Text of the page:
Devoted to the Propagation and Defense of New Testament Christianity
December 1, 1960
NUMBER 30, PAGE 10,14c

From A Preacher's Note-Book

James W. Adams, Oklahoma City, Oklahoma

Brethren, It's A Bee!

The following story has a "point" that we should like much for the brethren generally to "get," and we do not mean that we wish they were stung by bees! Hear the story:

A philosophy professor urged his students to be tranquil and at ease always. He explained that the secret lay in not letting little things bother one. While he was talking an insect began buzzing around his head and some of the students tittered.

"This fly buzzing around me illustrates my point," said the professor. "It bothers some of you, but it does not disturb me. I am not flailing my arms around in the air trying to get rid of it. I simply ignore it and know it will go away soon."

About this time the insect settled down on the professor's nose. This was a little too much even for him, and he made the slight concession of trying to brush it away with one finger.

Suddenly he leaped to his feet and clutched his nose, "Why didn't one of you tell me it was a bee?" he shouted. (Nuggets, October, 1960).

Certain brethren over the country, especially in the vicinity of Fort Worth and Dallas and in the columns of the Firm Foundation, including her vocal editor, have begun recently to shout and do a little arm waving over the general move to put schools and colleges in the budgets of the churches. To us this is most amusing. These same brethren have with staid dignity, unruffled aplomb, and benign serenity tolerated the buzzing of "institutionalism" about them for the past decade and more. They have with professional austerity philosophically castigated those of us who have cried out against the malevolent pest. To them our efforts have been the antics of "tittering" tyros and agitated "antis."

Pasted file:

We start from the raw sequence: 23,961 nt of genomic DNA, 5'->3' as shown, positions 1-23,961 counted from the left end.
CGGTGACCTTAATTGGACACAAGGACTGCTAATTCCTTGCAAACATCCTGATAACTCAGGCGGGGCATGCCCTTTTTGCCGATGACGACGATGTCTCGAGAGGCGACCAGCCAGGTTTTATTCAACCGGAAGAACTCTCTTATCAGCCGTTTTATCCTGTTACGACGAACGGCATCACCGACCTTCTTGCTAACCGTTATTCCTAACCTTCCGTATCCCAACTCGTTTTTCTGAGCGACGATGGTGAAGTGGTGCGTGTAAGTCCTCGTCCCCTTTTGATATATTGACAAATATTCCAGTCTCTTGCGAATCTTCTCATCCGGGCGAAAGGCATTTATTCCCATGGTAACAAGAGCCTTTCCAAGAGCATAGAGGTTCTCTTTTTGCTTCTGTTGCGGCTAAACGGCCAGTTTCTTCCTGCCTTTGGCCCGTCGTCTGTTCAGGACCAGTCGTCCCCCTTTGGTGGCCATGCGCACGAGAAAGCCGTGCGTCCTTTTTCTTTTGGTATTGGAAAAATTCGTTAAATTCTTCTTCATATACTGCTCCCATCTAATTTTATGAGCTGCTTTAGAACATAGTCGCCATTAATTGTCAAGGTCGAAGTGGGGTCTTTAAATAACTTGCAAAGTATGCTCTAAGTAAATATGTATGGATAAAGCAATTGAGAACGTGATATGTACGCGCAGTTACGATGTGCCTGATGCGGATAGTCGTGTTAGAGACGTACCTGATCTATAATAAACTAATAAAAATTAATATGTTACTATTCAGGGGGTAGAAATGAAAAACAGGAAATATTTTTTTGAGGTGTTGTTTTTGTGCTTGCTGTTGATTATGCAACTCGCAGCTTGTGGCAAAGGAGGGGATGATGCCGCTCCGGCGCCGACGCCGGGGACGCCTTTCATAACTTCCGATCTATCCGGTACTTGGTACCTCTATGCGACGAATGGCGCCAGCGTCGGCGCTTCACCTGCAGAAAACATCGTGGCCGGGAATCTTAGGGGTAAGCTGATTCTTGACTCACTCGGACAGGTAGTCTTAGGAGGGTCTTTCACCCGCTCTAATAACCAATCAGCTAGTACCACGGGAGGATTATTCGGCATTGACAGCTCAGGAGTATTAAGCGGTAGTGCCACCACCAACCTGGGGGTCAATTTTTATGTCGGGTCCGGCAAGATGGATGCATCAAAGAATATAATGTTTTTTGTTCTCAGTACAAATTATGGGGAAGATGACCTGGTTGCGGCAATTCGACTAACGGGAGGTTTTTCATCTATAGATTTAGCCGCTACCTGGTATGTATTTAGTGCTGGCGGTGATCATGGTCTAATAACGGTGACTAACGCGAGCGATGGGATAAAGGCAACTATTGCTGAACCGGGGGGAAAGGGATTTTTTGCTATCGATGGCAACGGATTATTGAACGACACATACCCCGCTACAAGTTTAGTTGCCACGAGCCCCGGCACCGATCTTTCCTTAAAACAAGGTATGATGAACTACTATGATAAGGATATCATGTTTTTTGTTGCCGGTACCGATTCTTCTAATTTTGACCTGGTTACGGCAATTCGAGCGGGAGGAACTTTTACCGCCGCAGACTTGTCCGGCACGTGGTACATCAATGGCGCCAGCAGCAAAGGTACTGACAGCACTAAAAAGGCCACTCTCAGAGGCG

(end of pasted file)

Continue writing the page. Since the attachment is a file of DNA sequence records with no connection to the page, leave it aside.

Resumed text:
Ah! but now the pest has come to rest upon the tip of their elevated noses. Whereas, they have serenely ignored its presence in the past with dignity befitting men of such supreme stability, now they must acknowledge its reality. Like the professor of our story, they have made the concession of trying to brush the pest away with the tip of the finger — ever so gently, mind you, that their equilibrium might be securely maintained. To their chagrin and surprise it has turned out to be, not a fly, but a BEE! And how they are shouting, and with what freedom their crocodile tears do flow! Unlike the professor, they cannot cry, "Why didn't you tell us?" because we've been telling them, "BRETHREN, IT'S A BEE!" — (J.W.A.)

* * *

A WISH H. H. Barston To face each day of life,

Nor flinch from any task;

To front the moment's strife And only courage ask;

To be a man unawed By aught but Heaven's command;

Though men revile or plaud, To take a stand — and stand.

To fill my life with toil, With God's free air and light;

To shun the things that spoil, That hasten age and night;

To sweat beneath my hod, Nor ask a better gift

From self or man or God Than will and strength to lift.